Tim Darcy Saturday Night Jagjaguwar
Saturday Night begins in full voice, with Tim Darcy’s oddball ideas made flesh and blood by choral harmonies and occasionally harsh but often velveteen arrangements. “You got a tall glass of water and you’re bored with it, bored with it!” the Ought frontman announces on the opening track, delighted, like a wayward preacher exposing the holes in his rhetoric as he’s in the business of delivering it. “At the end of the river, there is… more river!” Warbled, incisive lyrics leap over the barn-dance swagger of strummed guitars, and introduce the magnetic world of Darcy’s eccentric imagination.
Written and recorded, for the most part, whilst Darcy was working on Ought’s LP Sun Coming Down, this debut solo LP is a document of borrowed minutes in an out-of-hours rehearsal space. Over ten tracks Darcy freewheels through chaotic, romantic song-writing that pays greater dues to folk balladry than Ought’s usual post-punk output, and peels back to a shivering, vibrant kind of intimacy. Still Waking Up sees Darcy figure himself as an old-fashioned crooner, borrowing half-finished phrases from time-burnished love songs to pinpoint the queasy feeling of falling too deep, too fast in to a relationship that’s unlikely to last. You Felt Comfort builds poetic, nostalgic neurosis in to a bittersweet, euphoric unravelling that feels like a long lost Jeff Mangum B Side, while Found My Limit strips down to an dreamlike chiming, ticking, tapping as Darcy slurs and murmurs. The oldest song on the record, Saint Germain, ruminates on creation and self-discovery as the vocals drown in a psychedelic sea of echoes and cymbals, reaching us from somewhere else.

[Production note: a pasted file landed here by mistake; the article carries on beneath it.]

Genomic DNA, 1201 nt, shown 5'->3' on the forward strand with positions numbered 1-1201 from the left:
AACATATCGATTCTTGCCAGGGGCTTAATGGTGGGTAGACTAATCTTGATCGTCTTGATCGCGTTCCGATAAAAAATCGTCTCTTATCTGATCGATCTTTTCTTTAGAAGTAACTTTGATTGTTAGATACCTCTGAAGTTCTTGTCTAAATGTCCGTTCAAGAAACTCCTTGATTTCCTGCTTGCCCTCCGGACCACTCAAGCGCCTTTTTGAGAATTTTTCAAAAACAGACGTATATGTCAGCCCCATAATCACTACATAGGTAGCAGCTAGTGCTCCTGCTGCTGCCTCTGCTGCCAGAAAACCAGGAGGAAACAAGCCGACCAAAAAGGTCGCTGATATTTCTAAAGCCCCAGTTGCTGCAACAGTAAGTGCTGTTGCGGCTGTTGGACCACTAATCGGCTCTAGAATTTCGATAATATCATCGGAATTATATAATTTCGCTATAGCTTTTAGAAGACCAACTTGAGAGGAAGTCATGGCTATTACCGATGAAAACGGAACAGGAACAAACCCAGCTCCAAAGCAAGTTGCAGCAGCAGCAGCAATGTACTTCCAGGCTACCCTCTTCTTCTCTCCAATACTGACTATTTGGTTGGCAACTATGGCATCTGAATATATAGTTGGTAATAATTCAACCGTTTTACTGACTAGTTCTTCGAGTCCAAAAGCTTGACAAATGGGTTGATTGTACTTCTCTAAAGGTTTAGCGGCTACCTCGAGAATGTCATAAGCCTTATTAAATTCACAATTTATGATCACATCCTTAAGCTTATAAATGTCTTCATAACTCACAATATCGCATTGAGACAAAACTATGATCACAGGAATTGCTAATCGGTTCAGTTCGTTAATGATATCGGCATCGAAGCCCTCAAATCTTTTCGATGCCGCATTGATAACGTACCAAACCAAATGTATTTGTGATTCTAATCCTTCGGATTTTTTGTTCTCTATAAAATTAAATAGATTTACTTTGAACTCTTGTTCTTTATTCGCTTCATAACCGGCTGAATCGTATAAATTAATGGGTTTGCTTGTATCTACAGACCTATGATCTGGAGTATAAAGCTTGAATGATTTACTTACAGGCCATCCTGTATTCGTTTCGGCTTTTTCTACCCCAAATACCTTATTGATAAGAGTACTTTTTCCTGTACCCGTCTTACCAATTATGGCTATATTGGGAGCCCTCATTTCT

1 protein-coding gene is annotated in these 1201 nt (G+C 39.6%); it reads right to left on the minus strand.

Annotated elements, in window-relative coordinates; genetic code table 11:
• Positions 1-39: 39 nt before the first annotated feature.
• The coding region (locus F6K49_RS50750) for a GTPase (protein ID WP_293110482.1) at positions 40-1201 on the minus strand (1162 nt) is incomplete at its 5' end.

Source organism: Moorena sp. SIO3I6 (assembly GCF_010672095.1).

Saturday Night is violent and warm, seeding new life and capturing Darcy’s unexpectedly theatrical range with heart, humour and generosity. Over the title track’s bruising strings, he offers a sermon on the importance of fighting for space to think: “Wish I’d run away sooner, to save time.”